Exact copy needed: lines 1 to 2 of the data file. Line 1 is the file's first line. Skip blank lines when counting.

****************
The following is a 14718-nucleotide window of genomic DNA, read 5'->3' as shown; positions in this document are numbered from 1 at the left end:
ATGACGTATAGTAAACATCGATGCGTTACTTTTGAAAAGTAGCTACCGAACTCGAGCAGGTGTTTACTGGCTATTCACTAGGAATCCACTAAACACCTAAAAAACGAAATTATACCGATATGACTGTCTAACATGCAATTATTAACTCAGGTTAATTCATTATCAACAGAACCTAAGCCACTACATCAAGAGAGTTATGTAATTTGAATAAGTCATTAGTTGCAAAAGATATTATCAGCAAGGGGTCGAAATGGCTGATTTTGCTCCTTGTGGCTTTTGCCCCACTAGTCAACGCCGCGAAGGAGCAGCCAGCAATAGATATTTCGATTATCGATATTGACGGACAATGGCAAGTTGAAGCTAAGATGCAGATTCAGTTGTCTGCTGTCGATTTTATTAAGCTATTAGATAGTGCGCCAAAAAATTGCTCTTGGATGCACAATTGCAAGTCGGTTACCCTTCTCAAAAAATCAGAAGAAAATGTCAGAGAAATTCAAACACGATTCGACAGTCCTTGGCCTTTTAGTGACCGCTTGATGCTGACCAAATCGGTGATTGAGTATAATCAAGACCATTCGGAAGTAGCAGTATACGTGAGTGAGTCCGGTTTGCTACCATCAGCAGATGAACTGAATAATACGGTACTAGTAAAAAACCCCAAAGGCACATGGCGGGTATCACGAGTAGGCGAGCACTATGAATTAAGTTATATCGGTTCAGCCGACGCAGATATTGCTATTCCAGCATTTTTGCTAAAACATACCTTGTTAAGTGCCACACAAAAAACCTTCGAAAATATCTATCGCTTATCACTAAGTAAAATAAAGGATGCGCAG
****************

The following is a 14718-nucleotide window of genomic DNA, read 5'->3' as shown; positions in this document are numbered from 1 at the left end:
ATGACGTATAGTAAACATCGATGCGTTACTTTTGAAAAGTAGCTACCGAACTCGAGCAGGTGTTTACTGGCTATTCACTAGGAATCCACTAAACACCTAAAAAACGAAATTATACCGATATGACTGTCTAACATGCAATTATTAACTCAGGTTAATTCATTATCAACAGAACCTAAGCCACTACATCAAGAGAGTTATGTAATTTGAATAAGTCATTAGTTGCAAAAGATATTATCAGCAAGGGGTCGAAATGGCTGATTTTGCTCCTTGTGGCTTTTGCCCCACTAGTCAACGCCGCGAAGGAGCAGCCAGCAATAGATATTTCGATTATCGATATTGACGGACAATGGCAAGTTGAAGCTAAGATGCAGATTCAGTTGTCTGCTGTCGATTTTATTAAGCTATTAGATAGTGCGCCAAAAAATTGCTCTTGGATGCACAATTGCAAGTCGGTTACCCTTCTCAAAAAATCAGAAGAAAATGTCAGAGAAATTCAAACACGATTCGACAGTCCTTGGCCTTTTAGTGACCGCTTGATGCTGACCAAATCGGTGATTGAGTATAATCAAGACCATTCGGAAGTAGCAGTATACGTGAGTGAGTCCGGTTTGCTACCATCAGCAGATGAACTGAATAATACGGTACTAGTAAAAAACCCCAAAGGCACATGGCGGGTATCACGAGTAGGCGAGCACTATGAATTAAGTTATATCGGTTCAGCCGACGCAGATATTGCTATTCCAGCATTTTTGCTAAAACATACCTTGTTAAGTGCCACACAAAAAACCTTCGAAAATATCTATCGCTTATCACTAAGTAAAATAAAGGATGCGCAG